Promoting Iraq’s cooperation with and reintegration into the wider region was part of UNAMI’s mandate, he said, describing the task of normalizing regional relations as a priority, not least with regard to Kuwait and an exit from Chapter VII provisions, which Iraq strongly desired.  The Iraq-Kuwait Boundary Maintenance Project had completed its planning for field maintenance, and the Mission continued to work on promoting and supporting opportunities with other neighbouring countries.  Following a series of meetings involving the Governments of Iraq, Turkey, Syria and Iran, the flow of water into Iraq had increased.  However, some bilateral diplomatic relations were severely constrained.

On the promotion of human rights, he said that, given the “somewhat decreasing trend of attacks” by militias, insurgents and criminal groups, it was important to enforce the rule of law and eliminate impunity across the board and increase efforts to bring perpetrators of human rights abuses to justice.  The position of women remained a matter of particular concern, he emphasized, noting that the number of suicides was symptomatic of fundamental issues of equal rights and opportunities.

He went on to say that the relentless attacks on men and women serving as police officers was severely undercutting the State’s capacity to impose law and order, and the situation of detainees and prisoners must also be addressed, in terms of both process and the physical conditions under which they were held.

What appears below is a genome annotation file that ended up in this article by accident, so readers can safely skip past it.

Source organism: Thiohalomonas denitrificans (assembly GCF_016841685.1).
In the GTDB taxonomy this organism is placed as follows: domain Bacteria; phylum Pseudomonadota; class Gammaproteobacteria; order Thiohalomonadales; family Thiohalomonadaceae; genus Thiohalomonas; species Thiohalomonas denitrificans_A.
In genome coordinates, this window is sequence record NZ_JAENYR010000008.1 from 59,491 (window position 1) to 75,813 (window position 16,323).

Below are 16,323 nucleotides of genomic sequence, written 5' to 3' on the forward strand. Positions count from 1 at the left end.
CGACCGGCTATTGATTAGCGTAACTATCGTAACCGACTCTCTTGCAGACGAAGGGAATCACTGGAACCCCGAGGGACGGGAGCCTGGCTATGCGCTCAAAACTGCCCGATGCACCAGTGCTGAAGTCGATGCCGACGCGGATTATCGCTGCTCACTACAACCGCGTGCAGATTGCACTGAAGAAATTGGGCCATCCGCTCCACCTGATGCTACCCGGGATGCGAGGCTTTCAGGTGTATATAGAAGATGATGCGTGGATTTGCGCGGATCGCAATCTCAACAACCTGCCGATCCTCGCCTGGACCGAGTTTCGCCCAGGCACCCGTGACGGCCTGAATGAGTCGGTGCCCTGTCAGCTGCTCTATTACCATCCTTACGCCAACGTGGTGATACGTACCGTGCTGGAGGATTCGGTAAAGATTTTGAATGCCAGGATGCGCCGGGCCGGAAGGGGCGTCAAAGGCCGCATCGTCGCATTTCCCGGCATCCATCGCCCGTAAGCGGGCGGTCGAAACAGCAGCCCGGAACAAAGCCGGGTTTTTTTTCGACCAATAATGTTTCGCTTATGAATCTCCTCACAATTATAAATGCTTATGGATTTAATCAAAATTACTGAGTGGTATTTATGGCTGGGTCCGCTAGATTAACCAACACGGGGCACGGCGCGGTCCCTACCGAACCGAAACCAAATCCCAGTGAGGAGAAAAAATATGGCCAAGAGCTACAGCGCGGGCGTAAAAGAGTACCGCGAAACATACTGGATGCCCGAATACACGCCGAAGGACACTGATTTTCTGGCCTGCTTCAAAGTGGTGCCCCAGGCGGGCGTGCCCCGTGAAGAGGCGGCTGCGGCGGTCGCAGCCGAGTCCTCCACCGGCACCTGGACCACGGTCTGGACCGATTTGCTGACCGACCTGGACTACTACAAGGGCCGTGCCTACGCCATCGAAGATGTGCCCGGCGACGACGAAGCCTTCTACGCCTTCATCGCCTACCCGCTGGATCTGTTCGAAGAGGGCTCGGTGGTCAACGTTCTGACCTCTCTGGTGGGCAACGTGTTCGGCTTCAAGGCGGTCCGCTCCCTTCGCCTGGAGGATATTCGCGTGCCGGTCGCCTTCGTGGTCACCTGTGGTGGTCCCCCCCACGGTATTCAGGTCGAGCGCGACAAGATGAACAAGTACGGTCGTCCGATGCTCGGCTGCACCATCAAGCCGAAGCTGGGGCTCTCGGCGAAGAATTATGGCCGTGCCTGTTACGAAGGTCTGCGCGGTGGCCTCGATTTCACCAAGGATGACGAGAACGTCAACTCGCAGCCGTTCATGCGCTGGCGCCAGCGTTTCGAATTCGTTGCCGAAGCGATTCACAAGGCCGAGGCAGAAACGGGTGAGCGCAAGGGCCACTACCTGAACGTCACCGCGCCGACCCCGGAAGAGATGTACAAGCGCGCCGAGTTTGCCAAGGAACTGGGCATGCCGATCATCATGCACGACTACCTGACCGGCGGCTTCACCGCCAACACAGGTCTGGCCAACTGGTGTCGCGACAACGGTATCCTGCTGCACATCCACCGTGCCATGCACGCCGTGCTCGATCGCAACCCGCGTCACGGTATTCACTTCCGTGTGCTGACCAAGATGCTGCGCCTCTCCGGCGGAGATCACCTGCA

Also briefing the Council, the representative of Iraq affirmed that the adoption of the electoral law proved that Iraqis could now reach consensus on complex issues.  It initiated a new phase of responsible competition and collective work in the country, moving it away from narrow loyalties and allowing the establishment of a pluralistic federal system that respected rights and strengthened national unity.

He said the open-list election system under the new electoral law and the country’s division into multiple electoral districts represented important steps forward.  The conclusion of a final formula for special parliamentary elections in Kirkuk reflected the determination of political parties to rely on the constitution and mutual understanding rather than coercion in addressing that issue.

Regarding the security situation, he said the Government had requested that the Secretary-General nominate a high-level official to asses the 19 August and 25 October terrorist attacks, as well as the scope of foreign intervention and its impact on security.  The complexity and scope of the attacks could not have been achieved without the support of external Powers, he added, welcoming the dispatch of a team under Oscar Fernandez-Taranco as a first step towards uncovering the forces behind the attacks.